Greg, a 49-year-old contractor for Pasadena, Maryland, who declined to give his last name, stood on the sidewalk holding a sign that read "Let my people go."

"I fought for my freedom, I'm not going to give it up now," added the Army veteran. "I'd rather die than give up my freedoms." He said he's not afraid of contracting the virus.


On the opposite side of the circle stood the sole counter-protestor of the day: Amy Windham, a health researcher from Annapolis, wearing a mask and a rainbow "Annapolis Pride" T-shirt and holding a sign that read "Go home."

She showed up to protest "this craziness," she said, motioning to the drivers honking their horns in the circle. She worried about her friends and family who are health-care workers.

"Why don't you stay home?" a man walking by asked her.

Reopen Maryland joins a number of groups that have sprung up at state capitals in Michigan, Ohio, Kentucky and Minnesota, and also outside the capitol in Richmond, Virginia, on Thursday. President Trump on Friday voiced his support for the protesters, as he attempts to push state governors to reopen for business.

On Friday, Hogan said he, Virginia Gov. Ralph Northam, a Democrat, and District Mayor Muriel Bowser, a Democrat, agreed it would be premature to lift any restrictions now. "We're all in some part of a phase of talking about the gradual reopening but not able to start that right yet. And we all are in agreement that we want to do that in a way that's cooperative," Hogan said.

The Maryland House Minority Caucus sent a letter to the governor on Saturday letting him know that gradual may not work for everyone in the state.

"While a one-size-fits-all approach may work in some instances," the Republican members wrote, "the industries, geography, and clearly infection and hospitalization rates differ greatly in the various areas of the state; particularly the westernmost counties, the Eastern Shore, and Southern Maryland . . . We believe moving forward in a cautious and gradual approach in regional areas would strike the right balance between public health and economic well-being."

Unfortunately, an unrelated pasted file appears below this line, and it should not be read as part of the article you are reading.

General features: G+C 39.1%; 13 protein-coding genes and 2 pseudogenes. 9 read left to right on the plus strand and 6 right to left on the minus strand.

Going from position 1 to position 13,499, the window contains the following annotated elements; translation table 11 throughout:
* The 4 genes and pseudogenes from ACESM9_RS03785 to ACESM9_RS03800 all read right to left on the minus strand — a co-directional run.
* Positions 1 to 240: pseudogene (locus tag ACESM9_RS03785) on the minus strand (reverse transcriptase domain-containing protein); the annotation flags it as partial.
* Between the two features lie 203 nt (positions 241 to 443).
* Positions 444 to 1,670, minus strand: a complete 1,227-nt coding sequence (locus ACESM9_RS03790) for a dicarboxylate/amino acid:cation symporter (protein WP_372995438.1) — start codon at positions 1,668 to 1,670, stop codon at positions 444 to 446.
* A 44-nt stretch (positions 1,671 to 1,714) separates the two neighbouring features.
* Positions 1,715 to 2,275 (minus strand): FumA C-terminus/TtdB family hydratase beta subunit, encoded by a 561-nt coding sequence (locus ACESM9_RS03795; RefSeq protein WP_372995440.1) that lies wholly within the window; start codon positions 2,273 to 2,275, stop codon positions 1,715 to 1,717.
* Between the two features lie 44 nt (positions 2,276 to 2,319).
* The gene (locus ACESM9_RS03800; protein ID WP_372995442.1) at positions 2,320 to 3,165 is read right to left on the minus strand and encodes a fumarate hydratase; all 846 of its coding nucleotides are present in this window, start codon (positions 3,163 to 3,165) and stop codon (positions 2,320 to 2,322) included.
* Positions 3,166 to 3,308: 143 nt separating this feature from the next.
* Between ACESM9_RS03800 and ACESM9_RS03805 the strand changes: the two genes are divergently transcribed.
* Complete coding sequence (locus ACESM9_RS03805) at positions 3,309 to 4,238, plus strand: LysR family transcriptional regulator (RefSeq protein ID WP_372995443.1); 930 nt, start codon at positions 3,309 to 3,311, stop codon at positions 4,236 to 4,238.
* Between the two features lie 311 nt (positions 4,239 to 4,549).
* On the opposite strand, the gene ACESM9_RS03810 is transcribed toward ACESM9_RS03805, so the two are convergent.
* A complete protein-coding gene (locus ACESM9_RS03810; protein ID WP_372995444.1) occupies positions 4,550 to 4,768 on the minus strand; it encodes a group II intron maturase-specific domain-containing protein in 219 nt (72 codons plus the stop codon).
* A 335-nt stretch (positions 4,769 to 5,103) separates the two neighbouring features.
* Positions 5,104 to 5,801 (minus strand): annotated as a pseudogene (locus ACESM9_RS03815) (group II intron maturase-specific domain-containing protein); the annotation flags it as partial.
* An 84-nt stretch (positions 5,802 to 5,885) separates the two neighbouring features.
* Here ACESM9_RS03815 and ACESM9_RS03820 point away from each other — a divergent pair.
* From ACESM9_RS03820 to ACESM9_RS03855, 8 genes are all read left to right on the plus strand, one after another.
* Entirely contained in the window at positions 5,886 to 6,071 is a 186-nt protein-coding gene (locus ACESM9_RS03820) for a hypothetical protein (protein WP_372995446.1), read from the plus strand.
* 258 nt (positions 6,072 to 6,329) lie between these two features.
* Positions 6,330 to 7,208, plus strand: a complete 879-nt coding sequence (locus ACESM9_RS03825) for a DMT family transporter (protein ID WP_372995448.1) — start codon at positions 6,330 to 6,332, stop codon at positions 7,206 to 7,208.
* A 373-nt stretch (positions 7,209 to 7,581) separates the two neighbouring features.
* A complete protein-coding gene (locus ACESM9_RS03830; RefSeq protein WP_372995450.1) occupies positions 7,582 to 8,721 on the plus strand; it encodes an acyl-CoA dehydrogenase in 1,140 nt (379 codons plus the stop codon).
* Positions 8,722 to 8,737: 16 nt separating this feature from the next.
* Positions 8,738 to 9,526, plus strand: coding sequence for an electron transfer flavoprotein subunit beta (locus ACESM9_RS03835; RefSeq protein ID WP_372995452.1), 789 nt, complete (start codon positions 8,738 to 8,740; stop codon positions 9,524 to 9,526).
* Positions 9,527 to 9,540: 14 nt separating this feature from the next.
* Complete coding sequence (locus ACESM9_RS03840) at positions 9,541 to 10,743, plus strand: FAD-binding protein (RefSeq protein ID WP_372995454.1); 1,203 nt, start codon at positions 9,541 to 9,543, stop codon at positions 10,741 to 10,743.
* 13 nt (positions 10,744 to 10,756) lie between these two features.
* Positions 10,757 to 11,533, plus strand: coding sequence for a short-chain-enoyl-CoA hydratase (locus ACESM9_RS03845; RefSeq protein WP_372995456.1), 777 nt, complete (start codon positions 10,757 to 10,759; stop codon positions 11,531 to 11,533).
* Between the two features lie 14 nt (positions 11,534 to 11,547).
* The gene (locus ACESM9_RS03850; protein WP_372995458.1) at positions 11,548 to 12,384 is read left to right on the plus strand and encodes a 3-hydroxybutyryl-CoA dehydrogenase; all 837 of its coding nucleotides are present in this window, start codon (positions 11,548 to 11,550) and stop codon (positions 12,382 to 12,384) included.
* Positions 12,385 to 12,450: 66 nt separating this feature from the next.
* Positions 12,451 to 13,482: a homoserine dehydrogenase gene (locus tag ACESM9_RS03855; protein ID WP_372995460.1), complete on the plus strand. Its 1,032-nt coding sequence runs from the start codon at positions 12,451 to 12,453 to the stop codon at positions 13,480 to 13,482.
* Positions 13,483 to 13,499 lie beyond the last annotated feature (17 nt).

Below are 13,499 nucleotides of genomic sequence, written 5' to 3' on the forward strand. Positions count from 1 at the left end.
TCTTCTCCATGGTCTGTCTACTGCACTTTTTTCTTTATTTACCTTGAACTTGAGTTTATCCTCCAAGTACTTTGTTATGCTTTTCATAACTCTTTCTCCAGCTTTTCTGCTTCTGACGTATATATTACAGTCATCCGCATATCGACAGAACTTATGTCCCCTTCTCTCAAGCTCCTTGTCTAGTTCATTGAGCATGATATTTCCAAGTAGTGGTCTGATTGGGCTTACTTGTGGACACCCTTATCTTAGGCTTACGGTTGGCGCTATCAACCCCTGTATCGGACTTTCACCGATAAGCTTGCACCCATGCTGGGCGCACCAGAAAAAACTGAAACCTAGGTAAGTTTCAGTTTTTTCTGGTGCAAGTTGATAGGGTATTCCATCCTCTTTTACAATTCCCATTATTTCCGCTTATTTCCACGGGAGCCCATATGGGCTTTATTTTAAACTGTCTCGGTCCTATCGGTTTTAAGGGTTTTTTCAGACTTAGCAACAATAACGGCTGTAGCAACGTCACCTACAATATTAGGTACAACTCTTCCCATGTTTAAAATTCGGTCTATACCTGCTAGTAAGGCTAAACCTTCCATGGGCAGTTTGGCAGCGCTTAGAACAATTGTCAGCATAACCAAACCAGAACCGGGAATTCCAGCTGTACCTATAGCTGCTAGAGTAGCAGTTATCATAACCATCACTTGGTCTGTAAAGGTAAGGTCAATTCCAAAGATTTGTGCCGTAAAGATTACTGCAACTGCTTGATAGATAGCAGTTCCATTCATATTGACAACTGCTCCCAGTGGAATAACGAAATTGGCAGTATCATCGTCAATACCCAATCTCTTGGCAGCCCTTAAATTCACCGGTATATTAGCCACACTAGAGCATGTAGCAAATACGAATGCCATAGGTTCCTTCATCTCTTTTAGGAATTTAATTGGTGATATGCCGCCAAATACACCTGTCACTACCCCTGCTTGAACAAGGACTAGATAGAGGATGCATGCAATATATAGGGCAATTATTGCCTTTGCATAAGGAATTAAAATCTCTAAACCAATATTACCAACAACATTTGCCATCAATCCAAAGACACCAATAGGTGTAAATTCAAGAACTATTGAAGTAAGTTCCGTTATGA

The governor aggressively implemented social distancing rules to slow the spread of the virus last month. That meant closing businesses deemed nonessential. Since then, more than 295,000 people filed for unemployment in just four weeks, smashing all previous records.

Hogan plans to release his "Maryland Strong Roadmap to Recovery" late next week, but said it is premature to implement any reopening plans while the state's daily death toll, hospitalizations and ICU bed use continue to rise. He said Friday he would not reopen anything until each of those numbers have declined for 14 consecutive days. Additionally, Hogan said the state would not reopen until it more than triples daily testing capacity, has hospital systems fully ramped up, acquired millions of pieces of personal protective equipment and hired an army of contact tracing workers who can track - and isolate - any newly infected patients.

Elsewhere in Maryland, Calvert County is asking residents to limit shopping trips to every five days and to go on certain days according to their last names. The measures, which are voluntary, are designed to reduce chronic overcrowding in grocery and convenience stores, according to the county's health department.